Hi All, my name is Dr. Marnee, I am a mom of 2-boys, and I am guilty of saying this phrase: “Do your best.”  “Do your best” is often said with the best of intentions. It sounds supportive, encouraging, and motivating. But for many children, these three words can carry an immense amount of pressure, creating a complex emotional landscape that can be challenging to navigate.

We typically say “do your best” to encourage our children to put forth effort, persevere through challenges, and strive for excellence—me included. The intention is to foster a growth mindset where children learn the value of hard work and resilience. We aim to provide a quick pep talk, boosting our children’s confidence and motivating them to push forward.

It seems simple enough, however, …the impact is often more complicated. Here are some reasons why “do your best” can sometimes be too much:

Vague Expectations: What does it even mean? What does it look like? “Do your best” is inherently subjective and open-ended. For a child, especially one who is a perfectionist or struggles with self-esteem, the lack of clear boundaries can be too much. They might interpret “best” as “perfect,” setting an unattainable standard that leads to frustration and disappointment.

Fear of Disappointing Parents: Children naturally want to please their parents and make them proud. When they hear “do your best,” they might feel immense pressure to meet their parents’ expectations. If they fall short, they may fear they are letting their parents down, leading to feelings of guilt and inadequacy. Ouch, that is not our intention at all.

Comparison to Others: In environments where performance is easily measurable, like school or sports, “do your best” can be interpreted as a directive to outperform peers. We do not want to foster unhealthy competition and/or comparisons. Increasing stress and anxiety is not the goal. We want our children to focus on their personal growth.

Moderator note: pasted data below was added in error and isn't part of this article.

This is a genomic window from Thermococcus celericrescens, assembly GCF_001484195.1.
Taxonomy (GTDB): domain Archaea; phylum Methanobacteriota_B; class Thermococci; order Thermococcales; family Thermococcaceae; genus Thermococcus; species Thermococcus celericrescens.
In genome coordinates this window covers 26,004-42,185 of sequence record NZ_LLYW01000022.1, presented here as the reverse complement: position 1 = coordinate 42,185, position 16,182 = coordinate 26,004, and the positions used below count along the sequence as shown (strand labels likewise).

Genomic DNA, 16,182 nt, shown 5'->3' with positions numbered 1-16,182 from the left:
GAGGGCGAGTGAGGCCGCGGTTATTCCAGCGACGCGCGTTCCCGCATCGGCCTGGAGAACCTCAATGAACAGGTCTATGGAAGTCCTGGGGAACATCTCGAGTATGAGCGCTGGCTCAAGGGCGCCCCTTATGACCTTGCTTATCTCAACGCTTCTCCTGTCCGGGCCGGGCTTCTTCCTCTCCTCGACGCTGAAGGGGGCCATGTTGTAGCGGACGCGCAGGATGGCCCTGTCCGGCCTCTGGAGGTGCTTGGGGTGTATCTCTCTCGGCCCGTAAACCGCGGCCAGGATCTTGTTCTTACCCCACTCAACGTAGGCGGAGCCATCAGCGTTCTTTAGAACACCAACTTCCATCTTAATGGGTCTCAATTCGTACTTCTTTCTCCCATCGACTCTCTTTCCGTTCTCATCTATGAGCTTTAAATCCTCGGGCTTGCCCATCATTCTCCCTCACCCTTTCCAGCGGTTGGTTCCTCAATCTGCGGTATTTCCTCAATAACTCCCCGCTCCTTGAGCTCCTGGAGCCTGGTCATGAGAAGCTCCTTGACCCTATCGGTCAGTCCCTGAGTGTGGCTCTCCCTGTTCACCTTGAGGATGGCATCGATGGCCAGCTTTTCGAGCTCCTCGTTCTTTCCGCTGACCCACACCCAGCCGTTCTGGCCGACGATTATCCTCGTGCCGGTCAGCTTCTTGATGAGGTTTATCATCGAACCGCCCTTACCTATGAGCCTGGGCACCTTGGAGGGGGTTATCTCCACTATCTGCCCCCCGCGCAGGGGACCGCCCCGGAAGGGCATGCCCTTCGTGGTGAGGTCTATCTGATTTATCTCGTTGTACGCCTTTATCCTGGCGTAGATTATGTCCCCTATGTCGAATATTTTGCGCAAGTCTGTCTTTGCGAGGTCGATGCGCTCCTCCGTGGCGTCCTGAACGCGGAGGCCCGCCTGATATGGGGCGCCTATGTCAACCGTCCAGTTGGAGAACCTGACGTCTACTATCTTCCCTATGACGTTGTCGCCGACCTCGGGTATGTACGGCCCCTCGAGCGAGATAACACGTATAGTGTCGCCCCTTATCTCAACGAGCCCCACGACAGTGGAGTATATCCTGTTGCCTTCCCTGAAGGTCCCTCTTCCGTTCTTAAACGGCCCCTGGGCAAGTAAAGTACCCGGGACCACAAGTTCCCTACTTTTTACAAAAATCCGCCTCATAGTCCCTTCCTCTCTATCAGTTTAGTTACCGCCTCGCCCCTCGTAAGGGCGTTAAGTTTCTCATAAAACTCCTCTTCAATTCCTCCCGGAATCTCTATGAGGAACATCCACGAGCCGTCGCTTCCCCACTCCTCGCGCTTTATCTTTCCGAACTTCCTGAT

Did you know that even the “best” batters in baseball bat 300: 30% of the time, they get a hit? Yep, 70% of the time, they won’t get a hit.

SO, what do we all do about this phrase:  

Define What “Best” Means in clear terms: For example, instead of saying “do your best on your math test,” parents might say, “focus on solving each problem carefully and checking your work.”

Emphasize Effort Over Outcome: Praise children for their hard work, persistence, and progress rather than the outcome. This reinforces the idea that the process is more important than the product.

Encourage Self-Reflection: Teach children to self-assess and reflect on their performance. Ask questions like, “What part of this was the most challenging for you?” or “What are you proud of in your work?”

Provide Emotional Support: Remind children that it’s okay to fail and that setbacks are part of the learning process. Offering unconditional support and understanding can alleviate the fear of failure. Let them know that your love and approval are not contingent on their achievements.

Let’s be real: We adults don’t always do our best! I would say we mostly do “good enough.”  

Here is my commitment: to be more mindful when using this phrase with my kids. Can you do the same?

Happy Parenting,
Dr. Marnee xoxo